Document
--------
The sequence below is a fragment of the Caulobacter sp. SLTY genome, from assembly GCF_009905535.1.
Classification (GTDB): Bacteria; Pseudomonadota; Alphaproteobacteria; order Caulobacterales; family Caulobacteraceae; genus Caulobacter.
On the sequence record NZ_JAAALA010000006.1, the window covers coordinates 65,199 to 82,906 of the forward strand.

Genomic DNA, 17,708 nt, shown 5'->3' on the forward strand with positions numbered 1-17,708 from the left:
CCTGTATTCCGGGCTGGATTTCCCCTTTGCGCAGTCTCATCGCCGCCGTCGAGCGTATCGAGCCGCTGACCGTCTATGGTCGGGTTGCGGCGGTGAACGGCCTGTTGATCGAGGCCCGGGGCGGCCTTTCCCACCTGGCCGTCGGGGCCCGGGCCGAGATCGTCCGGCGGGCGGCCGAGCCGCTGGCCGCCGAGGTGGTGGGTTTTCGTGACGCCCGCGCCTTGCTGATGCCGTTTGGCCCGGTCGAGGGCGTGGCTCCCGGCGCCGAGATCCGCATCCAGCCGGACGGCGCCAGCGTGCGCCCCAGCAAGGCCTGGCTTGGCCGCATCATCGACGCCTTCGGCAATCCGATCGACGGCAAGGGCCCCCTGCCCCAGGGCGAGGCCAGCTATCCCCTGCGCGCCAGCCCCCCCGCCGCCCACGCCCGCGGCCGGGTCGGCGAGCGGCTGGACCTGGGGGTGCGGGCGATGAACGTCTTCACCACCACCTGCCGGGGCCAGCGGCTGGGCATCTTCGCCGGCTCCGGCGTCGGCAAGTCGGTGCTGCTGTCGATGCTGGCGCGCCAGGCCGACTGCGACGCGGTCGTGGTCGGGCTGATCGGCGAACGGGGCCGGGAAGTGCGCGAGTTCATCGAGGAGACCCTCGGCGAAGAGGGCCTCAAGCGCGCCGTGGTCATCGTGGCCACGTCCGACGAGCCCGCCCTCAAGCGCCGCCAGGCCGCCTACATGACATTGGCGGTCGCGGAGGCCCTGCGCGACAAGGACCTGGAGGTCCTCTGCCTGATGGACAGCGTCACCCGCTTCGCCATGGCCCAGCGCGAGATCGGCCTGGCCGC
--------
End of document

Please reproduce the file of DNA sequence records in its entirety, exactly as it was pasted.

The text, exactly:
The sequence below is a fragment of the Caulobacter sp. SLTY genome, from assembly GCF_009905535.1.
Classification (GTDB): Bacteria; Pseudomonadota; Alphaproteobacteria; order Caulobacterales; family Caulobacteraceae; genus Caulobacter.
On the sequence record NZ_JAAALA010000006.1, the window covers coordinates 65,199 to 82,906 of the forward strand.

Genomic DNA, 17,708 nt, shown 5'->3' on the forward strand with positions numbered 1-17,708 from the left:
CCTGTATTCCGGGCTGGATTTCCCCTTTGCGCAGTCTCATCGCCGCCGTCGAGCGTATCGAGCCGCTGACCGTCTATGGTCGGGTTGCGGCGGTGAACGGCCTGTTGATCGAGGCCCGGGGCGGCCTTTCCCACCTGGCCGTCGGGGCCCGGGCCGAGATCGTCCGGCGGGCGGCCGAGCCGCTGGCCGCCGAGGTGGTGGGTTTTCGTGACGCCCGCGCCTTGCTGATGCCGTTTGGCCCGGTCGAGGGCGTGGCTCCCGGCGCCGAGATCCGCATCCAGCCGGACGGCGCCAGCGTGCGCCCCAGCAAGGCCTGGCTTGGCCGCATCATCGACGCCTTCGGCAATCCGATCGACGGCAAGGGCCCCCTGCCCCAGGGCGAGGCCAGCTATCCCCTGCGCGCCAGCCCCCCCGCCGCCCACGCCCGCGGCCGGGTCGGCGAGCGGCTGGACCTGGGGGTGCGGGCGATGAACGTCTTCACCACCACCTGCCGGGGCCAGCGGCTGGGCATCTTCGCCGGCTCCGGCGTCGGCAAGTCGGTGCTGCTGTCGATGCTGGCGCGCCAGGCCGACTGCGACGCGGTCGTGGTCGGGCTGATCGGCGAACGGGGCCGGGAAGTGCGCGAGTTCATCGAGGAGACCCTCGGCGAAGAGGGCCTCAAGCGCGCCGTGGTCATCGTGGCCACGTCCGACGAGCCCGCCCTCAAGCGCCGCCAGGCCGCCTACATGACATTGGCGGTCGCGGAGGCCCTGCGCGACAAGGACCTGGAGGTCCTCTGCCTGATGGACAGCGTCACCCGCTTCGCCATGGCCCAGCGCGAGATCGGCCTGGCCGC